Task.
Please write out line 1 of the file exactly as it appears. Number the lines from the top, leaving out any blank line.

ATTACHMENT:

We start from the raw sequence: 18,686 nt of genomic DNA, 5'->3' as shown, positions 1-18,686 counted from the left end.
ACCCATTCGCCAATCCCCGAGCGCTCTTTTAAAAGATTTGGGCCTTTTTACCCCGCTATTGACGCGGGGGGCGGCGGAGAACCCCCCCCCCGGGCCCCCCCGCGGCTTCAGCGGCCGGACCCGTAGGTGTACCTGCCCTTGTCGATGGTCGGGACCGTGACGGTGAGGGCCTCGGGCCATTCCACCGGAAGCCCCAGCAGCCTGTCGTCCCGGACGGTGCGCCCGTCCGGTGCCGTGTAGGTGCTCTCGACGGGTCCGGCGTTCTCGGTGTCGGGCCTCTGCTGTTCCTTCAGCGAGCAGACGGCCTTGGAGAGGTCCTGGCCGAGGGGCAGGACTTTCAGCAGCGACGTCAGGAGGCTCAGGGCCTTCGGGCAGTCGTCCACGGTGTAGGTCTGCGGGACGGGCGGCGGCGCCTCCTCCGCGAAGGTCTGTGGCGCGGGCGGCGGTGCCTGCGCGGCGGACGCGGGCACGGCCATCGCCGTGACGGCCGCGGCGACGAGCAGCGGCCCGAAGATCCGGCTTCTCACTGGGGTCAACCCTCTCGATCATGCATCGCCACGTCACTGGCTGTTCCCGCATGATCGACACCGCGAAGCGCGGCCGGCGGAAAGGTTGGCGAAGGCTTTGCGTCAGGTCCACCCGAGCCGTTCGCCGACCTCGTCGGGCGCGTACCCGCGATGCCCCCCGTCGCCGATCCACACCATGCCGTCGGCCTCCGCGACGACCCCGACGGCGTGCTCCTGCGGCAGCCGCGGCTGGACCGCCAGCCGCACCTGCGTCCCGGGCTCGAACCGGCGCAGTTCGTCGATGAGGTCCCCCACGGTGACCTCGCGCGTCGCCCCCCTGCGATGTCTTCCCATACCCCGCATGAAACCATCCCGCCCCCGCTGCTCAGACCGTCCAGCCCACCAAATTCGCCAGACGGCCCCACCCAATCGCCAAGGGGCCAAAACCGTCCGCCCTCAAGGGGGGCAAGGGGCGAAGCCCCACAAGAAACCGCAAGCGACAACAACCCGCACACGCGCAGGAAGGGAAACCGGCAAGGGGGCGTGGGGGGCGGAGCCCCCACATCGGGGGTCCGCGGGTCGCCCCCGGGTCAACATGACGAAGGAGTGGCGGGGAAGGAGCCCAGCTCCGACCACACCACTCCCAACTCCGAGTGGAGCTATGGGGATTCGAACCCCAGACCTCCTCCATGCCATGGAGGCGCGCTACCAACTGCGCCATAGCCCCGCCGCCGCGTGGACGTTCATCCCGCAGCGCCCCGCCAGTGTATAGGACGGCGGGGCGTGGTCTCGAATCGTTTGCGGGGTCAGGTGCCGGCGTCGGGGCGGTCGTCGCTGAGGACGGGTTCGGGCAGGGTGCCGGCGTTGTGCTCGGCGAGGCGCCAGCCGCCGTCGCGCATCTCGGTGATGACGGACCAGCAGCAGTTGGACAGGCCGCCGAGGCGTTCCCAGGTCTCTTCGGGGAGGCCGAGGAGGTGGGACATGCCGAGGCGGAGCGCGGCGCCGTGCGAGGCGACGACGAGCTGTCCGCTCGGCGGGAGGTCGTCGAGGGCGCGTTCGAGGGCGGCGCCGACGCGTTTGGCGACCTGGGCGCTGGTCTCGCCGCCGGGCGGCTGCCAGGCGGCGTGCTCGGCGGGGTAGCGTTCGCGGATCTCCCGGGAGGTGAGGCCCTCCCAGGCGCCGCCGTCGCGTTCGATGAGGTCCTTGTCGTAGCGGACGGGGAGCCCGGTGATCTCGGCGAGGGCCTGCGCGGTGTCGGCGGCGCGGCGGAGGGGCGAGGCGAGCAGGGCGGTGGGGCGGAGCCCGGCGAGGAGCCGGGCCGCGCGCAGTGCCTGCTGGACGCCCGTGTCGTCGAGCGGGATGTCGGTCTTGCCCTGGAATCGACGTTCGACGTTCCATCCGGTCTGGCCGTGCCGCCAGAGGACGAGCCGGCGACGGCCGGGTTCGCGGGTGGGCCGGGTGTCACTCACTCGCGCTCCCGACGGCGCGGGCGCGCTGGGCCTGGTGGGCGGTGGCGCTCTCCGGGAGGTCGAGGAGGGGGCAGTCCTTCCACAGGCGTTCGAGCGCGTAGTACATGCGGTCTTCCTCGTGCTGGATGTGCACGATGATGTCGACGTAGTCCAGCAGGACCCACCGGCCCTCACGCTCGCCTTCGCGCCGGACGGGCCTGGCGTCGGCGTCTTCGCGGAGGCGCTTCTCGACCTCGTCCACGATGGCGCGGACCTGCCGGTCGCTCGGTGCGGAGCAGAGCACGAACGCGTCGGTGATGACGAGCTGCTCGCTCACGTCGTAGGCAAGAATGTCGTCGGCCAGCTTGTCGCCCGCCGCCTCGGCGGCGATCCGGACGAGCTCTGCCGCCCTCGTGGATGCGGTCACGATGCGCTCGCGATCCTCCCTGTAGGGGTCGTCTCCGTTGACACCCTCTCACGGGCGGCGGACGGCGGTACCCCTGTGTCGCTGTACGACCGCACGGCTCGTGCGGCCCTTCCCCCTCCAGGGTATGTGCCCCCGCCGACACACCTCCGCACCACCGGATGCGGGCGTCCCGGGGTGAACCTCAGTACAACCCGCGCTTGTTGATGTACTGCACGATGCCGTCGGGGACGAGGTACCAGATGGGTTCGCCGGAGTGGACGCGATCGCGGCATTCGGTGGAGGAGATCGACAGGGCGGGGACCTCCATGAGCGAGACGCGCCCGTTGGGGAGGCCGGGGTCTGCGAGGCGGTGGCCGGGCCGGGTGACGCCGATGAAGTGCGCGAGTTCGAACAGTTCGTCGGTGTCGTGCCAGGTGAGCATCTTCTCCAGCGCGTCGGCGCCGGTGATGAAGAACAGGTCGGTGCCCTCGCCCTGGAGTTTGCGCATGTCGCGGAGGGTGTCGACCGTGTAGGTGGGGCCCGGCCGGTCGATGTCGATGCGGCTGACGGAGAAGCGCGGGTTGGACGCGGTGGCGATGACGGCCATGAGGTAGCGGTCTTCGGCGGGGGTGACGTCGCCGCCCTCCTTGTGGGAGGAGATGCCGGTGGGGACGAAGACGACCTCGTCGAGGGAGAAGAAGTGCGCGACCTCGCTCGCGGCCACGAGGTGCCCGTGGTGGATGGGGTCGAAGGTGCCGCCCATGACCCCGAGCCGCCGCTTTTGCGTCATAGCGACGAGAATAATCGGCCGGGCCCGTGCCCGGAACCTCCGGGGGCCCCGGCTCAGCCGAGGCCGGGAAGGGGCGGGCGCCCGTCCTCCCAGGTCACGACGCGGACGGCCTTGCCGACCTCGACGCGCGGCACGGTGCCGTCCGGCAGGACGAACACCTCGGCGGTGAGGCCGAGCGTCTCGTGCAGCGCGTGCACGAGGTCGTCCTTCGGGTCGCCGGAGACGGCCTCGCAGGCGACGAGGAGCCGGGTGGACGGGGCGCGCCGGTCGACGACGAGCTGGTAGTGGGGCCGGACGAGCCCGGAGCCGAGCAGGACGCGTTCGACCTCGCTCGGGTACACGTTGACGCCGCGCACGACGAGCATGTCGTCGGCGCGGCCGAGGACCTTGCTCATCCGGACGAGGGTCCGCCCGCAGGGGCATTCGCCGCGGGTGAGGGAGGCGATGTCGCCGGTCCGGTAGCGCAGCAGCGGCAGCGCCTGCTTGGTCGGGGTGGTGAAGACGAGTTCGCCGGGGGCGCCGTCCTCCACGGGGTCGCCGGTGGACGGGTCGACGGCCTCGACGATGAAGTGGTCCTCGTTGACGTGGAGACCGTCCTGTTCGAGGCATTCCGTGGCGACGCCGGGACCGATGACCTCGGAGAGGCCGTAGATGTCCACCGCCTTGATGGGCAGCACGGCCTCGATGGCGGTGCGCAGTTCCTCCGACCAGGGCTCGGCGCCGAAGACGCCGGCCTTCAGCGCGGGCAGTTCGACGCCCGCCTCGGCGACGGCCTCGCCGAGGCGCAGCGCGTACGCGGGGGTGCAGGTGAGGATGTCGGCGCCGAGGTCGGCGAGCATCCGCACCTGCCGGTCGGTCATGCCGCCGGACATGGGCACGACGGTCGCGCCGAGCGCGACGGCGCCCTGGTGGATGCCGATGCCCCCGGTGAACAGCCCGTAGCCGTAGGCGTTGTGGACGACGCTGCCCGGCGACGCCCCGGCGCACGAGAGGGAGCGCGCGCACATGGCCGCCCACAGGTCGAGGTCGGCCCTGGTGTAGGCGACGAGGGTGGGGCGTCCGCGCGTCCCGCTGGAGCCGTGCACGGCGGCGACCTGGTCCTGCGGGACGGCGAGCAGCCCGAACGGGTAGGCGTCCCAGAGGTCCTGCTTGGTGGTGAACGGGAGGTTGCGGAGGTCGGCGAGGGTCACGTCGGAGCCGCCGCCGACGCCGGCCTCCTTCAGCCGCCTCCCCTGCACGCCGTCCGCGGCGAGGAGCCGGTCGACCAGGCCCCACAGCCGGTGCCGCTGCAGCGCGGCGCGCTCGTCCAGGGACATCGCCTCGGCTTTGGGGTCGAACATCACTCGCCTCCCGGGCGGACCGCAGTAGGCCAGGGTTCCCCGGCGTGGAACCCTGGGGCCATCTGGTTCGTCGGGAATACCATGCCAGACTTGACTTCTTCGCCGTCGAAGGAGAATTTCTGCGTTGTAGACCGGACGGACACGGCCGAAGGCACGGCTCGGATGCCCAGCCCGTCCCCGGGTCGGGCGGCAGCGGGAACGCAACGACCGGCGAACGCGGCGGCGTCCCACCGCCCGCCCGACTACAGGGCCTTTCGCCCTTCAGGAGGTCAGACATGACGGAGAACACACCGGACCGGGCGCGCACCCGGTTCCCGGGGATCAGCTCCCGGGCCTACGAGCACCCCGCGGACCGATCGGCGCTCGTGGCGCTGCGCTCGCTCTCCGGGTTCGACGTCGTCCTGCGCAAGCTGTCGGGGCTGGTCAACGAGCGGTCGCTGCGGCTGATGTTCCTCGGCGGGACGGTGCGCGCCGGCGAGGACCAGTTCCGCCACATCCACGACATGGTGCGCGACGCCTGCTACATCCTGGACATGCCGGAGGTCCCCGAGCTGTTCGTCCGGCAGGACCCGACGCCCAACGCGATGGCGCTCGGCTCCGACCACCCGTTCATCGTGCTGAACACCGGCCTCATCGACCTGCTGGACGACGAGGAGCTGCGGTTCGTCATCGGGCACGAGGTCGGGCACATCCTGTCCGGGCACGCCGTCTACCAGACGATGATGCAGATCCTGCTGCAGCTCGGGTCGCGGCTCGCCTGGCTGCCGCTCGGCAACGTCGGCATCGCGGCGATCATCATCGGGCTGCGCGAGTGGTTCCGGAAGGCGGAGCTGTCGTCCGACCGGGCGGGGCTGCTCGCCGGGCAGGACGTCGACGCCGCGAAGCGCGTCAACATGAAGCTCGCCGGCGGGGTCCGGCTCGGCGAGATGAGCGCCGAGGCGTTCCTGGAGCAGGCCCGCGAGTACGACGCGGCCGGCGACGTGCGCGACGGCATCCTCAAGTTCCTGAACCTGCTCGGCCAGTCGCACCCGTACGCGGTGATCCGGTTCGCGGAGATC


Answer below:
We start from the raw sequence: 18,686 nt of genomic DNA, 5'->3' as shown, positions 1-18,686 counted from the left end.